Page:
Lunularic acid, lunularin, 3,4′-dihydroxystilbene and a glycoside of lunularic acid have been found in the roots of H. macrophylla. Hydrangine is another name for the coumarin umbelliferone, may be responsible for the possible toxicity of the plant. Amacha is a Japanese beverage made from fermented leaves of Hydrangea macrophylla var. thunbergii. Hydrangeae Dulcis Folium is a drug made from the fermented and dried leaves of H. macrophylla var. thunbergii with possible antiallergic and antimicrobial properties. It has a hepatoprotective activity by suppression of D-galactosamine-induced liver injury in vitro and in vivo. Hydrangea macrophylla is included in the Tasmanian Fire Service's list of low flammability plants, indicating that it is suitable for growing within a building protection zone. Leaf extracts of Hydrangea macrophylla are being investigated as a possible source of new chemical compounds with antimalarial activity. Hydrangeic acid from the leaves is being investigated as a possible anti-diabetic drug as it lowered blood glucose and free fatty acid levels in laboratory animals.
The two main types of H. macrophylla cultivars are called lacecap. Other types are in different species; some popular hydrangea cultivars include: - Splendor In The Grass Hydrangeas- Their Pruning and Care http://www. HydrangeasHydrangeas.com/mopheads.html - All About Hydrangeas: Information on Hydrangea macrophylla. Http://www.floridata.com/ref/h/hydran_m.cfm http://www.clemson.edu/extension/hgic/plants/landscape/shrubs/hgic1067.html Hydrangea Thoughts I - Informative but non-scholarly essay on Hydrangea
Donald Douglas was a Scottish actor in the United States who performed in films, on the stage and in radio. He was born in Edinburgh, Scotland, 24 August 1905, was christened at a church in Twickenham, England. Young Douglas was the son of a businessman and lawyer. Business brought his father to New York on several occasions, five-year old Douglas, with his sister Hazel, were brought to America as second cabin class passengers, on board the British steamer Mauritania, which sailed from the Port of Liverpool on 29 October 1910, arrived at the Port of New York, 4 November, he became an American citizen in 1939. Adopting the stage name "Don Douglas", he became a singer and actor in musical shows such as Footlites. In 1928, his big break came when he won glowing revues for his performance in The Desert Song in the Orpheum Theatre in Chicago; this would lead to his career in talking pictures. Douglas appeared in over 100 films from the late 1920s to the 1940s including The Great Gabbo, Life Begins, Men in White, Madame X, Cheers for Miss Bishop, Voyager, Little Tokyo, U.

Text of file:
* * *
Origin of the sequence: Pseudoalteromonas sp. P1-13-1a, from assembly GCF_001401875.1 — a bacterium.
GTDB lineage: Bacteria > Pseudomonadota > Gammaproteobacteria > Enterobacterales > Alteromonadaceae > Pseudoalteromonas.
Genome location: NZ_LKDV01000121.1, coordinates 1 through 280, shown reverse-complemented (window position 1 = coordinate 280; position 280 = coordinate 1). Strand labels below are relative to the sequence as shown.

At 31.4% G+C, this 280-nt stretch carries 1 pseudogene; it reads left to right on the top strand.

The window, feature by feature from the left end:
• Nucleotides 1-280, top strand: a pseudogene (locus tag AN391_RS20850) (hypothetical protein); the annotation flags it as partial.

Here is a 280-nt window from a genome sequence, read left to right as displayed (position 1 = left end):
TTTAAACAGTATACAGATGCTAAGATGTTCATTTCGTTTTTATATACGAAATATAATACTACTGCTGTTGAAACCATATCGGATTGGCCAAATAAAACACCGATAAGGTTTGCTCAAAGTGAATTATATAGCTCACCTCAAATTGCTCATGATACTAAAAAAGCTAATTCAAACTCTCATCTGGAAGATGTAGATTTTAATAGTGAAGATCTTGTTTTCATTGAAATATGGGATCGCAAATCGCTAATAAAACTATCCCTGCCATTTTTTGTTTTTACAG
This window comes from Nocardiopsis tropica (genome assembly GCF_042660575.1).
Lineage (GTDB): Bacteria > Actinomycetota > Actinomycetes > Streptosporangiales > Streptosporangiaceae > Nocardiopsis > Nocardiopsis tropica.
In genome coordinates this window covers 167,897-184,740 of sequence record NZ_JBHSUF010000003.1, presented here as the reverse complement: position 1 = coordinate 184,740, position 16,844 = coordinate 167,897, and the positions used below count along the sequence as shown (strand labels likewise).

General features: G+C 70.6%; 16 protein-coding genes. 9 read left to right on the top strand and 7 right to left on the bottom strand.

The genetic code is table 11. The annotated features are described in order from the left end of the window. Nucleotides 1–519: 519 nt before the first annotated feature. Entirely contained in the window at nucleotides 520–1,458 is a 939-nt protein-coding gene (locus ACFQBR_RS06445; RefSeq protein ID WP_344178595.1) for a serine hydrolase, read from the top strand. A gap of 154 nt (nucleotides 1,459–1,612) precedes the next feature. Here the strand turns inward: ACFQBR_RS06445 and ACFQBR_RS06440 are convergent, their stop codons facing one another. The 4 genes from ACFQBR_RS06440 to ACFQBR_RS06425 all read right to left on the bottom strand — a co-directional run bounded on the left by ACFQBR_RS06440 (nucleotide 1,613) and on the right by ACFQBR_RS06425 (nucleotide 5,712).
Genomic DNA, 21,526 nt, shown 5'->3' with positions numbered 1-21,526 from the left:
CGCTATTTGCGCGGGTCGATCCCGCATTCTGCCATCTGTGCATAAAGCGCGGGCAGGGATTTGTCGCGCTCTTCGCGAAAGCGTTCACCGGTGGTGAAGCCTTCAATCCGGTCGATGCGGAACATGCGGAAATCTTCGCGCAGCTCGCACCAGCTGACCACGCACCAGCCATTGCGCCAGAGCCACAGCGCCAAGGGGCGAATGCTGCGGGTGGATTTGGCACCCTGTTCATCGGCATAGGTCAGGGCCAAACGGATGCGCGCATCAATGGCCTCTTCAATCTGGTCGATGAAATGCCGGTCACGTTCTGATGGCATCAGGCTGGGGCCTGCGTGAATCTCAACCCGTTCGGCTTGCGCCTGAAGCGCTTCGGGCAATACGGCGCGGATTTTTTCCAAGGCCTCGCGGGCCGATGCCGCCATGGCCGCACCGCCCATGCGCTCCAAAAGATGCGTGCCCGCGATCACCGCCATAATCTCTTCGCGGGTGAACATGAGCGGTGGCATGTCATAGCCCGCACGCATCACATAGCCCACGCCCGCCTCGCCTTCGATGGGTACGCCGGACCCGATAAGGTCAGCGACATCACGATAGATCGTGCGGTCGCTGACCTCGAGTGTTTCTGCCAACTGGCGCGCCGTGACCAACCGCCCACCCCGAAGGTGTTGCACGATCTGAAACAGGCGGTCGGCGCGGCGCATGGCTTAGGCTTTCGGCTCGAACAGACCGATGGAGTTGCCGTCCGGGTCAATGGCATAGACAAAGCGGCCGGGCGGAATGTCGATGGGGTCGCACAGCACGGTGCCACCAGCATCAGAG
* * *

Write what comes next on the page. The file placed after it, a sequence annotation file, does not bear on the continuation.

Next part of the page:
S. A. Tall in the Saddle, Murder, My Sweet and Show Business. One of his more prominent roles was one of his last: In Gilda, he plays the man who pretends to marry Rita Hayworth but is a henchman of Glenn Ford's character. Douglas was a one-man cast on The Black Castle, he was the announcer. A review of The Black Castle in the trade publication Billboard complimented Douglas's handling of multiple roles in the drama. Bob Francis wrote: "Except for the fact that he is inclined to ham the wizard, making the role seem more silly than awesome, Douglas puts on a good 15 minutes, his vocal changes are sharp and clear, his characterizations come over effectively."He had the title role in John Steele and played Chief Jake Workley in Scattergood Baines.:296 He was a member of the cast of Kelly's Courthouse.:189 Douglas died on 31 December 1945 in Los Angeles, aged 40, after emergency surgery for a ruptured appendix. He is interred in the Forest Lawn Memorial Park Cemetery in California. Don Douglas on IMDb Don Douglas at Find a Grave
Brian Kent is an American musical artist. From his album Breathe Life, Kent’s single “Whatcha Doin’ To Me” entered the Billboard Dance Chart, peaking at #35 in 2009 with nine weeks on the chart, it reached #1 on Sirius Satellite Radio’s Hot 20 Chart. His next single was “I’ll Find A Way”, subsequently nominated for the 2010 Out Music Single of The Year and Out Music Producer Of The Year, his music video for the single “I’m Not Crazy” was on the Logo TV top ten music video list for fifteen weeks. He is a nightclub promoter, as former co-owner and managing partner of San Francisco nightclub Beatbox